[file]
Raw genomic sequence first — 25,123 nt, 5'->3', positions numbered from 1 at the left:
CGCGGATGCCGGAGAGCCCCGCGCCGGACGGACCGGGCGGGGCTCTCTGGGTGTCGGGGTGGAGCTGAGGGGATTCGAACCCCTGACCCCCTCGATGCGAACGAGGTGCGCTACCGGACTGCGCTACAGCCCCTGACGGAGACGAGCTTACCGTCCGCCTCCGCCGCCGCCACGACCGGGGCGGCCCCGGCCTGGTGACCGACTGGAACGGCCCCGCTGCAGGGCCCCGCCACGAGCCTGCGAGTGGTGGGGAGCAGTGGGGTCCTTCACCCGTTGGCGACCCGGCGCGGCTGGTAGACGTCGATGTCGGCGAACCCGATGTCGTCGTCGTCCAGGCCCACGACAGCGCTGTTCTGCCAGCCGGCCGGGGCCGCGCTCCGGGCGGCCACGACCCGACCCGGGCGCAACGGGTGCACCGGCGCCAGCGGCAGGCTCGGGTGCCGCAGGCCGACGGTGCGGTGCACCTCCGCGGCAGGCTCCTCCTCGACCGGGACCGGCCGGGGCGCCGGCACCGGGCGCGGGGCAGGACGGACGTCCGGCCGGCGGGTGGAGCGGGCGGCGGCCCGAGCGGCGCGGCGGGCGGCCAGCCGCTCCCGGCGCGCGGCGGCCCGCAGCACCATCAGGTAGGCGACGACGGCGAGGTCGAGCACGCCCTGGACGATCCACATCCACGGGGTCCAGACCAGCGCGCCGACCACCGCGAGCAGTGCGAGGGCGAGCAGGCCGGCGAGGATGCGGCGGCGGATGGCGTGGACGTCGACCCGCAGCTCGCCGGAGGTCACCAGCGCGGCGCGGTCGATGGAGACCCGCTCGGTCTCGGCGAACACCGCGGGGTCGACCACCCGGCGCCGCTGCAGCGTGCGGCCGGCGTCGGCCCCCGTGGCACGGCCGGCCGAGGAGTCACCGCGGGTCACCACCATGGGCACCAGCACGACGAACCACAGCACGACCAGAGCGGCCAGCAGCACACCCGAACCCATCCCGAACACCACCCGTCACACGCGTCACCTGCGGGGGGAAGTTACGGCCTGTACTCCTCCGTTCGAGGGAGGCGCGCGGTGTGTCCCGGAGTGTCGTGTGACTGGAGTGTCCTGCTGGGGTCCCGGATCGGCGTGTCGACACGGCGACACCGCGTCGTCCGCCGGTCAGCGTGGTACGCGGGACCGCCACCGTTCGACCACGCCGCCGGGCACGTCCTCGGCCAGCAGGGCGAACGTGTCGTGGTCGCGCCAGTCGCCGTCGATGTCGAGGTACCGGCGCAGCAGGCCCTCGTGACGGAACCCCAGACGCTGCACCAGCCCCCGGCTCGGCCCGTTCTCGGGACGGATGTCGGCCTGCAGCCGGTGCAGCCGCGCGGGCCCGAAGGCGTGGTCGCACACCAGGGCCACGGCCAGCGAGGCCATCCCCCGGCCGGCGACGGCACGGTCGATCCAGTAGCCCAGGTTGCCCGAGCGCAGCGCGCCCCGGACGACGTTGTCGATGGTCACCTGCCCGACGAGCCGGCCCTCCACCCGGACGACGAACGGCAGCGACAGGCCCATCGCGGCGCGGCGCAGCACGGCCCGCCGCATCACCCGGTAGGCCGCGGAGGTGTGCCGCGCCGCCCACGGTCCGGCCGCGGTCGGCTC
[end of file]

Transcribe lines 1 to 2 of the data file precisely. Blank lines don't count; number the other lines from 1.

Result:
Raw genomic sequence first — 25,123 nt, 5'->3', positions numbered from 1 at the left:
CGCGGATGCCGGAGAGCCCCGCGCCGGACGGACCGGGCGGGGCTCTCTGGGTGTCGGGGTGGAGCTGAGGGGATTCGAACCCCTGACCCCCTCGATGCGAACGAGGTGCGCTACCGGACTGCGCTACAGCCCCTGACGGAGACGAGCTTACCGTCCGCCTCCGCCGCCGCCACGACCGGGGCGGCCCCGGCCTGGTGACCGACTGGAACGGCCCCGCTGCAGGGCCCCGCCACGAGCCTGCGAGTGGTGGGGAGCAGTGGGGTCCTTCACCCGTTGGCGACCCGGCGCGGCTGGTAGACGTCGATGTCGGCGAACCCGATGTCGTCGTCGTCCAGGCCCACGACAGCGCTGTTCTGCCAGCCGGCCGGGGCCGCGCTCCGGGCGGCCACGACCCGACCCGGGCGCAACGGGTGCACCGGCGCCAGCGGCAGGCTCGGGTGCCGCAGGCCGACGGTGCGGTGCACCTCCGCGGCAGGCTCCTCCTCGACCGGGACCGGCCGGGGCGCCGGCACCGGGCGCGGGGCAGGACGGACGTCCGGCCGGCGGGTGGAGCGGGCGGCGGCCCGAGCGGCGCGGCGGGCGGCCAGCCGCTCCCGGCGCGCGGCGGCCCGCAGCACCATCAGGTAGGCGACGACGGCGAGGTCGAGCACGCCCTGGACGATCCACATCCACGGGGTCCAGACCAGCGCGCCGACCACCGCGAGCAGTGCGAGGGCGAGCAGGCCGGCGAGGATGCGGCGGCGGATGGCGTGGACGTCGACCCGCAGCTCGCCGGAGGTCACCAGCGCGGCGCGGTCGATGGAGACCCGCTCGGTCTCGGCGAACACCGCGGGGTCGACCACCCGGCGCCGCTGCAGCGTGCGGCCGGCGTCGGCCCCCGTGGCACGGCCGGCCGAGGAGTCACCGCGGGTCACCACCATGGGCACCAGCACGACGAACCACAGCACGACCAGAGCGGCCAGCAGCACACCCGAACCCATCCCGAACACCACCCGTCACACGCGTCACCTGCGGGGGGAAGTTACGGCCTGTACTCCTCCGTTCGAGGGAGGCGCGCGGTGTGTCCCGGAGTGTCGTGTGACTGGAGTGTCCTGCTGGGGTCCCGGATCGGCGTGTCGACACGGCGACACCGCGTCGTCCGCCGGTCAGCGTGGTACGCGGGACCGCCACCGTTCGACCACGCCGCCGGGCACGTCCTCGGCCAGCAGGGCGAACGTGTCGTGGTCGCGCCAGTCGCCGTCGATGTCGAGGTACCGGCGCAGCAGGCCCTCGTGACGGAACCCCAGACGCTGCACCAGCCCCCGGCTCGGCCCGTTCTCGGGACGGATGTCGGCCTGCAGCCGGTGCAGCCGCGCGGGCCCGAAGGCGTGGTCGCACACCAGGGCCACGGCCAGCGAGGCCATCCCCCGGCCGGCGACGGCACGGTCGATCCAGTAGCCCAGGTTGCCCGAGCGCAGCGCGCCCCGGACGACGTTGTCGATGGTCACCTGCCCGACGAGCCGGCCCTCCACCCGGACGACGAACGGCAGCGACAGGCCCATCGCGGCGCGGCGCAGCACGGCCCGCCGCATCACCCGGTAGGCCGCGGAGGTGTGCCGCGCCGCCCACGGTCCGGCCGCGGTCGGCTC